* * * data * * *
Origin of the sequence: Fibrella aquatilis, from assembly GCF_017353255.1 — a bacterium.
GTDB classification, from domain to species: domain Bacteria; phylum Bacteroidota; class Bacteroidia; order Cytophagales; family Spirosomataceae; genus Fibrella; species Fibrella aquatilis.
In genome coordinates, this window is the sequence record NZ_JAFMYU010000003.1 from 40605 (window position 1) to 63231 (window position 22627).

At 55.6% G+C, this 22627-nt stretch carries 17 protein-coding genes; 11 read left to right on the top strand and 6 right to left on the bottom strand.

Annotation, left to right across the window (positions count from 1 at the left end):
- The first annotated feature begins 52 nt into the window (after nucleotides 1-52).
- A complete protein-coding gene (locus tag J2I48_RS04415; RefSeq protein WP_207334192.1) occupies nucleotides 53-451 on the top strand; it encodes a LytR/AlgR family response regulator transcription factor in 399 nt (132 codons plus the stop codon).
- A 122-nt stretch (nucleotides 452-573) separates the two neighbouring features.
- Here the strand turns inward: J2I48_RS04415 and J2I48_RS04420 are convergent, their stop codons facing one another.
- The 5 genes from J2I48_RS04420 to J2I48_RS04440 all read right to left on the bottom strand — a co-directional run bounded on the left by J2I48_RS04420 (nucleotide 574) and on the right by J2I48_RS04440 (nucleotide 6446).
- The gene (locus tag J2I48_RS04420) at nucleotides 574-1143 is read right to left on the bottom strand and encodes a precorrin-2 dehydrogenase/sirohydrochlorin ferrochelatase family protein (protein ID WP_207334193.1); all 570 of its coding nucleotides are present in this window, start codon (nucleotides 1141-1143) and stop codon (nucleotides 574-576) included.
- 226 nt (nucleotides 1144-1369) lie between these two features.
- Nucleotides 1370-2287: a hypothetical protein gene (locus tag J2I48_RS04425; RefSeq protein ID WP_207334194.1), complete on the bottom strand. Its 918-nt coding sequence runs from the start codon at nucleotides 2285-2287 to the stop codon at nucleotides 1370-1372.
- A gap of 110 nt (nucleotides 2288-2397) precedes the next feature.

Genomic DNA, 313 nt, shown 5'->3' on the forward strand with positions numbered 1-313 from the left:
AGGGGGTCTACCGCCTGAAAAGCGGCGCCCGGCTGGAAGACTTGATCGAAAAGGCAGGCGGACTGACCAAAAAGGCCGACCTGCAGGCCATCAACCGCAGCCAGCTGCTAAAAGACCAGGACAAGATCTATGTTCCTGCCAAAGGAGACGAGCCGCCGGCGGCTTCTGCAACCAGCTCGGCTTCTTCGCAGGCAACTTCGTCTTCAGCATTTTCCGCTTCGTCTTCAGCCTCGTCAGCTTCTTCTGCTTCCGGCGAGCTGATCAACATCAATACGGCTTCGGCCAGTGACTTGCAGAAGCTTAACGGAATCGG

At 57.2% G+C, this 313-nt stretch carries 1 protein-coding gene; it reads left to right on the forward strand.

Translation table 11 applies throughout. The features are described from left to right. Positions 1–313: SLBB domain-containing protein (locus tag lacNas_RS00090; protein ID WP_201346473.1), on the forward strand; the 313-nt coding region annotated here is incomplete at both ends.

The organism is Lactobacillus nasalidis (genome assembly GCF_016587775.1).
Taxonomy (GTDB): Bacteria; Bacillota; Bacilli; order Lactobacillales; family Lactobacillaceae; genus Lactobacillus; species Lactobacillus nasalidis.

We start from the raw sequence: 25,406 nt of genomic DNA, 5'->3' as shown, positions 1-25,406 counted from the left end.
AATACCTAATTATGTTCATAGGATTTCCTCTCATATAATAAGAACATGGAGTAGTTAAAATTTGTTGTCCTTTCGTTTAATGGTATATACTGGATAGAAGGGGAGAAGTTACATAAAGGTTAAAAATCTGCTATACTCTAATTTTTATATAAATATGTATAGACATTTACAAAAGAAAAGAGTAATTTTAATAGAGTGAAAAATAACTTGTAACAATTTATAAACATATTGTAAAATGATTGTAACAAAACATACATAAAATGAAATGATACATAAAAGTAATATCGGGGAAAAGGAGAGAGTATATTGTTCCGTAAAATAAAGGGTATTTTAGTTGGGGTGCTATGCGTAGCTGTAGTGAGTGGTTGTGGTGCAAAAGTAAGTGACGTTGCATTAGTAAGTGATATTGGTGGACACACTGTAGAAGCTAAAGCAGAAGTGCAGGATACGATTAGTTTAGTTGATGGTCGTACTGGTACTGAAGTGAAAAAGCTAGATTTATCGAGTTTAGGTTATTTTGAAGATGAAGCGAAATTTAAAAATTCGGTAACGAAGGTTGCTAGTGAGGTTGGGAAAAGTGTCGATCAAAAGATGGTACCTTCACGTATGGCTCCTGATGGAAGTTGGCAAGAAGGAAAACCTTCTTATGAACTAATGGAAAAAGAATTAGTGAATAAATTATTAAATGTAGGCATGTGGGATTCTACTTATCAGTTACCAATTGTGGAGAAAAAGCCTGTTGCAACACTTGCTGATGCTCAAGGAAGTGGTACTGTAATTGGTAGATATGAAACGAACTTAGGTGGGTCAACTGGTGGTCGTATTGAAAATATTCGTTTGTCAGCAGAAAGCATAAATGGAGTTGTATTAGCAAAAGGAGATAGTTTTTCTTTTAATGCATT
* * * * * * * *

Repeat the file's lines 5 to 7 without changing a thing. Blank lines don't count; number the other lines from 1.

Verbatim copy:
Annotation, left to right across the window (positions count from 1 at the left end):
- The first annotated feature begins 52 nt into the window (after nucleotides 1-52).
- A complete protein-coding gene (locus tag J2I48_RS04415; RefSeq protein WP_207334192.1) occupies nucleotides 53-451 on the top strand; it encodes a LytR/AlgR family response regulator transcription factor in 399 nt (132 codons plus the stop codon).